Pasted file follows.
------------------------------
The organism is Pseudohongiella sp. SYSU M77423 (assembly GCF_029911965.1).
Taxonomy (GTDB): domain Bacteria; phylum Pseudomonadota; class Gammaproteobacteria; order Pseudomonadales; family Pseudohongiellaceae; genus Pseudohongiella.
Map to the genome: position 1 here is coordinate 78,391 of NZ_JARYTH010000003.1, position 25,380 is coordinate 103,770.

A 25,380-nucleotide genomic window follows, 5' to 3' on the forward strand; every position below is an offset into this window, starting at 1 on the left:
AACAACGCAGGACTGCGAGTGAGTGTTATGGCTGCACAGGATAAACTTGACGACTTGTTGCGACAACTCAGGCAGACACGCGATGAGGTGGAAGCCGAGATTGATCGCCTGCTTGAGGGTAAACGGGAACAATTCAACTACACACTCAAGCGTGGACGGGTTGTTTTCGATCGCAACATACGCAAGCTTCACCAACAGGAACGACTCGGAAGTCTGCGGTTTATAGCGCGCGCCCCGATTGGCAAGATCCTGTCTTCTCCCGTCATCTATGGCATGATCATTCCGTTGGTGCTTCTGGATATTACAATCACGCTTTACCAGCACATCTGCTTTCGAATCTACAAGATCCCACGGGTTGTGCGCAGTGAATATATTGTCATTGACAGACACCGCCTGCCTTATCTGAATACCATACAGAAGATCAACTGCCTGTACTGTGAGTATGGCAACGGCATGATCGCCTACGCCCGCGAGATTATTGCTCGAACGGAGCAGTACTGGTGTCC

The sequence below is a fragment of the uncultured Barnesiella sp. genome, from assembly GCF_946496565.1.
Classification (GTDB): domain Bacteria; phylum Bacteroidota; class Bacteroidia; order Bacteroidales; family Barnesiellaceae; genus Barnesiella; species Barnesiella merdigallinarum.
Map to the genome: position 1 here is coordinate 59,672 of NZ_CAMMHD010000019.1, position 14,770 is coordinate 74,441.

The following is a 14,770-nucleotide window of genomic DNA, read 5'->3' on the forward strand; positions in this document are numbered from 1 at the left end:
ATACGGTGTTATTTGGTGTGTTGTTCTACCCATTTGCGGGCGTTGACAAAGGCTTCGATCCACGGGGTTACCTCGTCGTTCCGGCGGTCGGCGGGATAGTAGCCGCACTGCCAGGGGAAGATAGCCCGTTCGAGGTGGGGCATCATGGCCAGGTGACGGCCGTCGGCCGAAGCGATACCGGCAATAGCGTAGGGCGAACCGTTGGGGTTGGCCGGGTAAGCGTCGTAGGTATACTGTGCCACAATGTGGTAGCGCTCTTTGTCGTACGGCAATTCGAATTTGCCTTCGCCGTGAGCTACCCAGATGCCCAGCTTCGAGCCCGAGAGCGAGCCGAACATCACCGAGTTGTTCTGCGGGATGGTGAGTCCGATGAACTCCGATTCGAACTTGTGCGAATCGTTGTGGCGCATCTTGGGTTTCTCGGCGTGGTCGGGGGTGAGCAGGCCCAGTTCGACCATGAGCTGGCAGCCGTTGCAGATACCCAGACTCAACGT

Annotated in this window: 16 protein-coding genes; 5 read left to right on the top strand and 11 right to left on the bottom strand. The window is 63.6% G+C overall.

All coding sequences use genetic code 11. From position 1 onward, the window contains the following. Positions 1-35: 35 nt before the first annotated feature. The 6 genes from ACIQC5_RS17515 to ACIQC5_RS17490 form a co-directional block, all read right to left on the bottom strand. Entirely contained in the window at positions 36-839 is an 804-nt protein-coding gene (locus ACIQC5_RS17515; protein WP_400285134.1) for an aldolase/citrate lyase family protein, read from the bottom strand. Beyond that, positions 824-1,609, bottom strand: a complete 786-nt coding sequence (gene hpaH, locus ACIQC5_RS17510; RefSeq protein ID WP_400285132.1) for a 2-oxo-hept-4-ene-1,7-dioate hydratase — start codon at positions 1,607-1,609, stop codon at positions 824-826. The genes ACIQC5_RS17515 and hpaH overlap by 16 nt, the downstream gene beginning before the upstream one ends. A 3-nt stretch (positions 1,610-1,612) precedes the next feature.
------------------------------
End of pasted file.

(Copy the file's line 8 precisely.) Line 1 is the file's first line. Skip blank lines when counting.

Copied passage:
Map to the genome: position 1 here is coordinate 59,672 of NZ_CAMMHD010000019.1, position 14,770 is coordinate 74,441.